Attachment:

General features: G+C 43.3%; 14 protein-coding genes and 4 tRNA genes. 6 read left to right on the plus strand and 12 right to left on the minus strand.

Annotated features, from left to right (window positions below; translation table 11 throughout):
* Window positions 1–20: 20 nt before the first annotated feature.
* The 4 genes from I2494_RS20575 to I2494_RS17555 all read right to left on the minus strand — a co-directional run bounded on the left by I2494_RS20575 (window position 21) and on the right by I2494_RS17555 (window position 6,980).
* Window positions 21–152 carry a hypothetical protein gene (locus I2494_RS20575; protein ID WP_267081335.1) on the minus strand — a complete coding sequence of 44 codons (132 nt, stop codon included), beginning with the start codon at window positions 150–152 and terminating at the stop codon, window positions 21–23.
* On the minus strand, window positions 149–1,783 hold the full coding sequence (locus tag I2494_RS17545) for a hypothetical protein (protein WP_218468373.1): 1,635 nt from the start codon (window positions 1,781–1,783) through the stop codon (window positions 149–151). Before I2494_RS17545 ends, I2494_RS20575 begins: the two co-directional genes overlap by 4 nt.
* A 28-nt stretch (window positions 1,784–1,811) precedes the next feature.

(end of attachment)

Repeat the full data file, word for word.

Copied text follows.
General features: G+C 43.3%; 14 protein-coding genes and 4 tRNA genes. 6 read left to right on the plus strand and 12 right to left on the minus strand.

Annotated features, from left to right (window positions below; translation table 11 throughout):
* Window positions 1–20: 20 nt before the first annotated feature.
* The 4 genes from I2494_RS20575 to I2494_RS17555 all read right to left on the minus strand — a co-directional run bounded on the left by I2494_RS20575 (window position 21) and on the right by I2494_RS17555 (window position 6,980).
* Window positions 21–152 carry a hypothetical protein gene (locus I2494_RS20575; protein ID WP_267081335.1) on the minus strand — a complete coding sequence of 44 codons (132 nt, stop codon included), beginning with the start codon at window positions 150–152 and terminating at the stop codon, window positions 21–23.
* On the minus strand, window positions 149–1,783 hold the full coding sequence (locus tag I2494_RS17545) for a hypothetical protein (protein WP_218468373.1): 1,635 nt from the start codon (window positions 1,781–1,783) through the stop codon (window positions 149–151). Before I2494_RS17545 ends, I2494_RS20575 begins: the two co-directional genes overlap by 4 nt.
* A 28-nt stretch (window positions 1,784–1,811) precedes the next feature.